There’s a car in Clinton visible only a few months each year, and winter is prime viewing season.
It serves as a sort of blighted landmark, a decaying vehicle in an area struggling with and fighting for economic staying power and recovery.
On the hillside north of Highway 525, west of Bob Galbreath Road, tucked up above Cooper Autos and below Hong Kong Gardens, is the yellow Volkswagen sedan, long abandoned and deteriorating. The driver door is wide open, as is part of the hood from where it smashed head-on into a tree trunk.
“It’s been there forever,” said Curt Gordon, a Port of South Whidbey Commissioner and lifelong Clinton resident.
Who left it and why, however, remains a mystery to even the most tenured Clinton business owners and residents. Its origins have become a bit of an urban — or rural — legend on South Whidbey.
The commonly told story is that a drunk driver went off the top of the cliff, where Hong Kong Gardens’ parking lot is and where there has been a restaurant for at least four decades. Like any worthwhile urban legend, this one has a tinge of truth to it, according to some longtime Clinton residents.
Gordon said the yellow Volkswagen came to rest after someone’s daring attempt to drive from the hilltop to the highway. Back in 1975, said Gordon, Veit Excavating had cleared part of the wooded area for a road up to the restaurant. At the top of the hill was a restaurant with a parking lot, from which someone drove a Jeep down to the highway.
“Shortly thereafter, someone in a different state of mind, slightly inebriated or fully inebriated, tried it too in a Volkswagen and didn’t make it, then just left it there,” he added, citing Manferd Veit’s story.
“That is one of those rural legends,” he added.
That unknown driver was unsuccessful in their attempt to emulate the rollercoaster-like ride and the car has remained ever since and fallen into mystery.
Hong Kong Gardens owner Chun Lin said the car did not come from her restaurant. It had been there before she opened years ago.
She asked police officers to inspect it when she bought the building and opened her business. They didn’t turn up much.
“The cops looked at it and everything and couldn’t figure it out,” Lin said.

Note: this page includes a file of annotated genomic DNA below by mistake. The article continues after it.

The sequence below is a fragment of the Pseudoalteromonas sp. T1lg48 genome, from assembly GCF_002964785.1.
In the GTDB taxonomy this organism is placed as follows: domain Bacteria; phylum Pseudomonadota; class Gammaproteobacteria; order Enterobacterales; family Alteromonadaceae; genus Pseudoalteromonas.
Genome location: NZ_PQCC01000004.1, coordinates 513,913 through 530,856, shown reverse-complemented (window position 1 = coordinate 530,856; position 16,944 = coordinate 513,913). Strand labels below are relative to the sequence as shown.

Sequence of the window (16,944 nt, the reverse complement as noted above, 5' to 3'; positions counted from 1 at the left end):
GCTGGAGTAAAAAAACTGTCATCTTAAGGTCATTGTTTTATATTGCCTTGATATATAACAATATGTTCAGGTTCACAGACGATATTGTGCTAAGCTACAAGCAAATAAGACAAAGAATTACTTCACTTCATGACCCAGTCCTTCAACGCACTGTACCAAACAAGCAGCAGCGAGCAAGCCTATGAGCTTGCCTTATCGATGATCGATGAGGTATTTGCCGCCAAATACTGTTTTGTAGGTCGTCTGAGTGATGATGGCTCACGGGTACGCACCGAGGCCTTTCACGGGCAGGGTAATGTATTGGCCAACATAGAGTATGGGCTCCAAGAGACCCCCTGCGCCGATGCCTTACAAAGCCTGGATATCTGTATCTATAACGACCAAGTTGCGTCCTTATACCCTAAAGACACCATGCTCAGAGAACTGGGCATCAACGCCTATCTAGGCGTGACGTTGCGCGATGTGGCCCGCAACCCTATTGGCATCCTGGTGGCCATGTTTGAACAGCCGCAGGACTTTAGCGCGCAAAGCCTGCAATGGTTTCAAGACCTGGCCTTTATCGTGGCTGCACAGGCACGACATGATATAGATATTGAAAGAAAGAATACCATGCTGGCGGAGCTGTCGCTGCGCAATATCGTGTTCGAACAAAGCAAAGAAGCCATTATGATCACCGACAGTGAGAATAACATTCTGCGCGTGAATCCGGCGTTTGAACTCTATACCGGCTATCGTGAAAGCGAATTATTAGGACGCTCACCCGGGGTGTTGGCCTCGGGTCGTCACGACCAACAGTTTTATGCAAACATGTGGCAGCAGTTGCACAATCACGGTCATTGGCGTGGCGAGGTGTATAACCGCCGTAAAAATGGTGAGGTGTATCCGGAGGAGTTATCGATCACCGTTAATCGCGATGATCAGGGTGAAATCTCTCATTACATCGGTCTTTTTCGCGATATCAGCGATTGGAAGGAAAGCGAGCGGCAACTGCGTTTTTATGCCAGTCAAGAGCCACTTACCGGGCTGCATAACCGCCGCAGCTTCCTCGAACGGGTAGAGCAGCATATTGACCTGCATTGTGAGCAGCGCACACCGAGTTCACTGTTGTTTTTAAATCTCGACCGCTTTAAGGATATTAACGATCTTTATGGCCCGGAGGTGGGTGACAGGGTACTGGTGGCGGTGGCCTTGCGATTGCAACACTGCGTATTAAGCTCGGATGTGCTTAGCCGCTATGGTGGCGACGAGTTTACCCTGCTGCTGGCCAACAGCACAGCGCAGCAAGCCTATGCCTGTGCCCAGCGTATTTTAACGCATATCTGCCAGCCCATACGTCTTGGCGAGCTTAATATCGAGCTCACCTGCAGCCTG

“It was just a piece of garbage,” Lin added. “They (who abandoned the car) expect nobody sees it and didn’t want to pay the garbage fee. It’s not a car, it’s just a shell.”
To others, the car is hardly noticed. Carol Flax, president of the Clinton Progressive Association and manager of the Clinton Thursday Market, said she had not noticed the sedan until told of its existence by The Record.
“I never saw it before,” she said. “I had to look to see it, drive back and forth and crane my neck.”
“It’s definitely not obvious. It didn’t jump out at me,” she added.
Flax and others have united to give Clinton’s commercial hub a voice with county and state lawmakers. Some of the requests they made were accomplished this year: clearing overgrown vegetation along the sidewalk to the ferry terminal and the vehicle pick-up/drop-off road, sprucing up the landscaping near the Clinton Community Hall, and getting radar speed limit signs along Highway 525 to slow traffic to the 30 mph limit.
Only recently did Clinton see one of its major eyesores or attractions, depending on one’s personal perspective, removed with the closing of a business along the highway that sold everything from lawn mowers to boats and cars, right on the lawn.
Now, with the leaves off the trees, the yellow sedan stands in stark contrast with the brown and green of the hillside.
“We just have to be grateful there’s all that foliage to hide it most of the time,” Flax said. “It’s not pretty.”